Maybe we're not brave enough yet. Maybe we're not strong enough. Whatever it is, you can't really hate God or the idea of God because of the evils of mankind. Also, I'm not really sure how the theories presented here are supposed to help anybody. I think anyone can come up with their own ideas and do a better job at it. I know that for me, death is a reality, and when it comes, it comes; after that, nobody can prove for sure what happens, but I'm sure it will be a hell of a lot more interesting than what most of us deem it to be. And, one more thing: I'd also like to know, what is so brave about the ideas in this book?
What is brave about deconstructing and destroying? It takes more courage to plummet, to investigate, to build up, to create, than it does to demolish. I do not like the way the author treated his patients either, as if he and only he knows the truth. This is something akin to a God-complex right here, and if I sound or seem angry, in a way I am, because I expected more from this book than to be lectured to, either about the "truth" of God or another human's "truth.
I don't need somebody to teach that to me.
Le soleil ni la mort ne se peuvent regarder en face, that is, You cannot stare straight into the face of the sun, or death. The author offers this book optimistically and he hopes that it will help us to stare death in the face and, in so doing, not only ameliorate terror but enrich our lives.
One star less because the author doesn't go into detail when sharing some of the stories and leave them without sufficient explanation. View all 5 comments.
Staring at the Sun: Overcoming the Terror of Death by Irvin D. Yalom
Oct 19, Audrey rated it really liked it. The best thing about this book was that it made me realize I'm not the only one struggling with death terror. I know that sounds silly, since "fear of death" is probably one of the biggest human fears, but my fear has seemed--at least in the last few years--outsized and bigger than that of most other people I know. The book gave me some insights into why this terror may have developed in the first place, confirmation of some of the coping mechanisms I've developed on my own, and ideas for how to The best thing about this book was that it made me realize I'm not the only one struggling with death terror.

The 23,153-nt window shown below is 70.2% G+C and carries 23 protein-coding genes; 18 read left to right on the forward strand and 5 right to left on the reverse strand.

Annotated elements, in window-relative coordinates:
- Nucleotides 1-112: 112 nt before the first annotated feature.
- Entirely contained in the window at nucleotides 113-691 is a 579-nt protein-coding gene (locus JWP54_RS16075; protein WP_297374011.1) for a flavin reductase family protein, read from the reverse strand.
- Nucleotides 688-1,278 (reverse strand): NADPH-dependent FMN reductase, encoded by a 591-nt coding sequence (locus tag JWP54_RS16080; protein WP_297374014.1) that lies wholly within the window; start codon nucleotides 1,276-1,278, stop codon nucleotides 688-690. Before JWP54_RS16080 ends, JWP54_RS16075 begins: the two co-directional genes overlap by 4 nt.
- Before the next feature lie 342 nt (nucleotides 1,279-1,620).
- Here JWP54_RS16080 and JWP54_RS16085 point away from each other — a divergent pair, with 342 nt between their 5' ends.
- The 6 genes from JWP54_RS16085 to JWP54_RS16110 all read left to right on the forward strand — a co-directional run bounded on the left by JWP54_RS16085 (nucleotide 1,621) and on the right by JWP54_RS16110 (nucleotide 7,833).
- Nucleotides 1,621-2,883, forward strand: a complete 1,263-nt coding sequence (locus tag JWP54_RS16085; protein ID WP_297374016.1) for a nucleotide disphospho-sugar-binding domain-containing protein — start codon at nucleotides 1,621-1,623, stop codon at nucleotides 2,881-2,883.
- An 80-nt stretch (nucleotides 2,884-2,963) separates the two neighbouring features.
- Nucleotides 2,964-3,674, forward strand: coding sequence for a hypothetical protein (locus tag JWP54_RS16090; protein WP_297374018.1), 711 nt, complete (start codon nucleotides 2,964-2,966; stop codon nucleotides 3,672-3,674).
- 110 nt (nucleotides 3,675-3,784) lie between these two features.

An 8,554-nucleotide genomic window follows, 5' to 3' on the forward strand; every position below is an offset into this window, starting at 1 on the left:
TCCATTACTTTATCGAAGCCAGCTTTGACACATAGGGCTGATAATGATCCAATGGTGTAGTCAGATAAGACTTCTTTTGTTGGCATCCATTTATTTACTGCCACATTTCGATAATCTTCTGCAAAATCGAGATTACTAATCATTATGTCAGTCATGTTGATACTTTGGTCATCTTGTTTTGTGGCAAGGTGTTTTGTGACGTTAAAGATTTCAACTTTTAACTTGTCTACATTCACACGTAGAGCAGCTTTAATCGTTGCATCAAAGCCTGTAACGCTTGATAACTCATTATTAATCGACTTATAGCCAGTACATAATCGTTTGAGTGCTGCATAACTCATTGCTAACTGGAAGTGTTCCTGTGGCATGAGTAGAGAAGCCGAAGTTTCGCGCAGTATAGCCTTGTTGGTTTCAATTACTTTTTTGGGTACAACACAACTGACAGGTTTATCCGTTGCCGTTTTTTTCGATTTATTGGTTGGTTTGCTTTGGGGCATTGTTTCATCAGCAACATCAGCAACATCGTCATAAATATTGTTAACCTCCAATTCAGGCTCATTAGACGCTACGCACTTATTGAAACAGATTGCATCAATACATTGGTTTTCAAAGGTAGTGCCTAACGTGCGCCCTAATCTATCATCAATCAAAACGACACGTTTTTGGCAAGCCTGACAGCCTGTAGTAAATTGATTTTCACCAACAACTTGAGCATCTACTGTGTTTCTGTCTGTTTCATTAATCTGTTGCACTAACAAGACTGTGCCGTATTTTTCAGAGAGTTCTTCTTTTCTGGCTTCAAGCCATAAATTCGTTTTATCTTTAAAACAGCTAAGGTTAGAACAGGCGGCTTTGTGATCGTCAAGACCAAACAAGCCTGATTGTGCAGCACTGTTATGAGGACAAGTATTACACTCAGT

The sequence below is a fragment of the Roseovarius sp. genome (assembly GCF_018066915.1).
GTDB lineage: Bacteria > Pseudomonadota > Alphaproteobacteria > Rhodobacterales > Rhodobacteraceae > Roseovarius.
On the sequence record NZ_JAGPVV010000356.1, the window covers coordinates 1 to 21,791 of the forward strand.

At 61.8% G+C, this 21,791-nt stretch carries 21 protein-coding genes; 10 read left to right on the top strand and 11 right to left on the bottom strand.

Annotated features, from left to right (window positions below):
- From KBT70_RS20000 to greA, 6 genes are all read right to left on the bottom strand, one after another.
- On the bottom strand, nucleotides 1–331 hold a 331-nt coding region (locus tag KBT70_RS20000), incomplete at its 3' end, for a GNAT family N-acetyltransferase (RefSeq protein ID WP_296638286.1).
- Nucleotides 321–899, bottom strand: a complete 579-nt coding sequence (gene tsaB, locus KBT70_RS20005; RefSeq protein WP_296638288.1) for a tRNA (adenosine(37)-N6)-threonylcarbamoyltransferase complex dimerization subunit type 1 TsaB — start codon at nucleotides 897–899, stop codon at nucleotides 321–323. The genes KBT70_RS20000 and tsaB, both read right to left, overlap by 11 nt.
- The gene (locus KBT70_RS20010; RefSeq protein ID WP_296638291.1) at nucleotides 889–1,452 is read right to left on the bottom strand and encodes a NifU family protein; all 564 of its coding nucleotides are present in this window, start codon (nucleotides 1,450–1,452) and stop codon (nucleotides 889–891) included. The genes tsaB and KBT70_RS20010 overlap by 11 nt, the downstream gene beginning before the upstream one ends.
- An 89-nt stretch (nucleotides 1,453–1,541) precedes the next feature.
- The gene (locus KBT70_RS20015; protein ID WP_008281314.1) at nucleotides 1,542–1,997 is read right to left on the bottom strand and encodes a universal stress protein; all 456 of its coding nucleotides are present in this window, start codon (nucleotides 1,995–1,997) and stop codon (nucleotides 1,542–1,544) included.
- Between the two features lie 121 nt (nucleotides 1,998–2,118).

The book gave me some insights into why this terror may have developed in the first place, confirmation of some of the coping mechanisms I've developed on my own, and ideas for how to create other strategies. Yalom is a friendly writer; you feel when you're reading as if he's sitting beside you and talking, which is certainly comforting for a topic like this. He uses lots of examples from his therapy practice, which also were quite helpful for easing that feeling of isolation. He's just out with a new memoir and I'd like to read that as well.
Irvin David Yalom, M. Books by Irvin D. See All Goodreads Deals….
Staring at the Sun: Overcoming the Terror of Death
Trivia About Staring at the Su No trivia or quizzes yet. Quotes from Staring at the Su The more you fail to experience your life fully, the more you will fear death.